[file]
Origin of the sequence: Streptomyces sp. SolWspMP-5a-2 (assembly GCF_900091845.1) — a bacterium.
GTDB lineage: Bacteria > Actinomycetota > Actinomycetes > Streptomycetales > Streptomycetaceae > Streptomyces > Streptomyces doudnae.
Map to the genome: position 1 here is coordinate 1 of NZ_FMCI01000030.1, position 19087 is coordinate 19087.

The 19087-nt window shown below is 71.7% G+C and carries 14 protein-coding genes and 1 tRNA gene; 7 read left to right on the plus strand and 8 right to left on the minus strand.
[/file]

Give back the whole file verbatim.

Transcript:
Origin of the sequence: Streptomyces sp. SolWspMP-5a-2 (assembly GCF_900091845.1) — a bacterium.
GTDB lineage: Bacteria > Actinomycetota > Actinomycetes > Streptomycetales > Streptomycetaceae > Streptomyces > Streptomyces doudnae.
Map to the genome: position 1 here is coordinate 1 of NZ_FMCI01000030.1, position 19087 is coordinate 19087.

The 19087-nt window shown below is 71.7% G+C and carries 14 protein-coding genes and 1 tRNA gene; 7 read left to right on the plus strand and 8 right to left on the minus strand.